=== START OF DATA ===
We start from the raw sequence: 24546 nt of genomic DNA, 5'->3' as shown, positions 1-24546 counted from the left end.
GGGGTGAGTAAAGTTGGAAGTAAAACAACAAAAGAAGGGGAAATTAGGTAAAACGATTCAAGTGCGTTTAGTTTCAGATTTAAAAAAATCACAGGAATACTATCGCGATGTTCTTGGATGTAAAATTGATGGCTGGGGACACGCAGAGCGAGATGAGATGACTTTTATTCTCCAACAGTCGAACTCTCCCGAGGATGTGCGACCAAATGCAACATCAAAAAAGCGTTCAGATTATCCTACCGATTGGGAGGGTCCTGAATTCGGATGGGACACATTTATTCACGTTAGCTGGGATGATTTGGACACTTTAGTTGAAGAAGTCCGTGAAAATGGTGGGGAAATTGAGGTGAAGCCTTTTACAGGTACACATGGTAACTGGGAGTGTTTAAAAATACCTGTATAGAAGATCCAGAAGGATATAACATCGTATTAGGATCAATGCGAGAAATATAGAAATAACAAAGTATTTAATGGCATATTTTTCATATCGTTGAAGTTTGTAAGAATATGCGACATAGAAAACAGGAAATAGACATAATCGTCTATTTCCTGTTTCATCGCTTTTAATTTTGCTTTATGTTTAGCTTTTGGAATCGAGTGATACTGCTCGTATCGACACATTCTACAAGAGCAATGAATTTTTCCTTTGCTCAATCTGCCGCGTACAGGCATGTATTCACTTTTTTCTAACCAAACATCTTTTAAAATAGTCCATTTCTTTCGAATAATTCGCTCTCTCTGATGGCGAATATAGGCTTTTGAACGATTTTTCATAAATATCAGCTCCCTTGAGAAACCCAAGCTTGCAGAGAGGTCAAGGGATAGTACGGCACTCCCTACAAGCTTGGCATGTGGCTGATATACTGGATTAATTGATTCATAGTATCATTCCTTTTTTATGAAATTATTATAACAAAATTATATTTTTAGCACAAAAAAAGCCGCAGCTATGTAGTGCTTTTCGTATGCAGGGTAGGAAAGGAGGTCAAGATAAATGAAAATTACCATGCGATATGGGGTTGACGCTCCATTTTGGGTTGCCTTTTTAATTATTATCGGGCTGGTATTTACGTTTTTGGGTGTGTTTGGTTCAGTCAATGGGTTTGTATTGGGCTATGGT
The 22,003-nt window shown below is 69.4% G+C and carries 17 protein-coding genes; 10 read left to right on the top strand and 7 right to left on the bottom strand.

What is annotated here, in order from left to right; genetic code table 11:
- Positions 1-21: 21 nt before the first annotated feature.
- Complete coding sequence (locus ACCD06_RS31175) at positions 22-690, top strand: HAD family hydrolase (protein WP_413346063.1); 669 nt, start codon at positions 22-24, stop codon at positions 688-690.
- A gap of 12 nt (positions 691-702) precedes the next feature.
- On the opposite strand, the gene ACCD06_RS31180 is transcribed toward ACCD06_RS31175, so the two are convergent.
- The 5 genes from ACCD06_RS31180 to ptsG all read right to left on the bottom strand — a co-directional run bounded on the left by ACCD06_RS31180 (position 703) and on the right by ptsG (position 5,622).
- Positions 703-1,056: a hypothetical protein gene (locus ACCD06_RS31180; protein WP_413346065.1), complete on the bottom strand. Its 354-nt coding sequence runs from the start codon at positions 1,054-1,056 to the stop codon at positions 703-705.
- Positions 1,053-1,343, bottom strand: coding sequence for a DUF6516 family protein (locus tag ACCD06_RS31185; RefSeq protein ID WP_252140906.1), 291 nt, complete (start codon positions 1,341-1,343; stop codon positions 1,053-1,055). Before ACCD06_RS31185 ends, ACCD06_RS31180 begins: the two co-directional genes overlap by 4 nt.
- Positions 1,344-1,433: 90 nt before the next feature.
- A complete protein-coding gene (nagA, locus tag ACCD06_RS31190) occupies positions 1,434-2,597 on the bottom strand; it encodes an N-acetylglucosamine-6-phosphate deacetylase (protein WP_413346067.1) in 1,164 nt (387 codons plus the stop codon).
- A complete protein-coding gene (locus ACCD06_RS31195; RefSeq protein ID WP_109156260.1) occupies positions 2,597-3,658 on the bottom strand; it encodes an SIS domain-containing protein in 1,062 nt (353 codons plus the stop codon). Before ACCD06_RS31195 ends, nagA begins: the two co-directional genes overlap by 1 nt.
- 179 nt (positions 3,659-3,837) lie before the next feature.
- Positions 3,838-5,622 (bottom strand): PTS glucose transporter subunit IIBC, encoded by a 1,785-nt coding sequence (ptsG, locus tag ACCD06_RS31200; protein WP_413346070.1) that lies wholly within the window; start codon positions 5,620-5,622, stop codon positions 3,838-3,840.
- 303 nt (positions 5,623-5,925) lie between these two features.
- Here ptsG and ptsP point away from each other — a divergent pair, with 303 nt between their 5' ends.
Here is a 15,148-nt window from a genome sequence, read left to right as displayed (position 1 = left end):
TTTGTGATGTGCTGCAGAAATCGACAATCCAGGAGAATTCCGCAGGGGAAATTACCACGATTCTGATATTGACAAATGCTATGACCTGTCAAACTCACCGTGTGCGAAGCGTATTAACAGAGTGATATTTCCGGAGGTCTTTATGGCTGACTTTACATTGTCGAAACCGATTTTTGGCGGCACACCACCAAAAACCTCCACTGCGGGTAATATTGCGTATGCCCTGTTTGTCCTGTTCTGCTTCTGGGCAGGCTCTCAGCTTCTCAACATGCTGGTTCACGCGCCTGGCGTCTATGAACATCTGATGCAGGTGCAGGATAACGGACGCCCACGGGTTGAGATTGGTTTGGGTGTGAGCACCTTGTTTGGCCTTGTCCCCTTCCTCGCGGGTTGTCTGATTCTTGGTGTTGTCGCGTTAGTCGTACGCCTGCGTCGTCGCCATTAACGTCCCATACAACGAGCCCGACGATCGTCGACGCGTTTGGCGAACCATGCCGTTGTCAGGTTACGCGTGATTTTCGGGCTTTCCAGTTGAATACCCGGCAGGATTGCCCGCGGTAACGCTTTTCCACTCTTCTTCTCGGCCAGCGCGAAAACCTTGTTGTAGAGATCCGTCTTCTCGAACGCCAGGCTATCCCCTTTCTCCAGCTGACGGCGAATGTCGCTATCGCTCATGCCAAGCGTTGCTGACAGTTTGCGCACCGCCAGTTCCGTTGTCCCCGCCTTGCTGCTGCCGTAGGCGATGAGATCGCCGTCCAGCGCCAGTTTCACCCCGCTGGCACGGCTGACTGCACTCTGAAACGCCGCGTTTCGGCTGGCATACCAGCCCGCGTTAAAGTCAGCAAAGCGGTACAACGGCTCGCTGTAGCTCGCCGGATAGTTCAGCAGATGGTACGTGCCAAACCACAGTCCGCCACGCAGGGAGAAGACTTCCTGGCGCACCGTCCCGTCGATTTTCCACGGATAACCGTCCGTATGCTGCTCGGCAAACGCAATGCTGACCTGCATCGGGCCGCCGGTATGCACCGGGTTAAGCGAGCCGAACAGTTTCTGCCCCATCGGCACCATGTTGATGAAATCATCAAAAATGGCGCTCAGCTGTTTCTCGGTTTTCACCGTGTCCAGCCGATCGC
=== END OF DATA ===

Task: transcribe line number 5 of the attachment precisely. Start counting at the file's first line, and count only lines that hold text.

- Positions 1-21: 21 nt before the first annotated feature.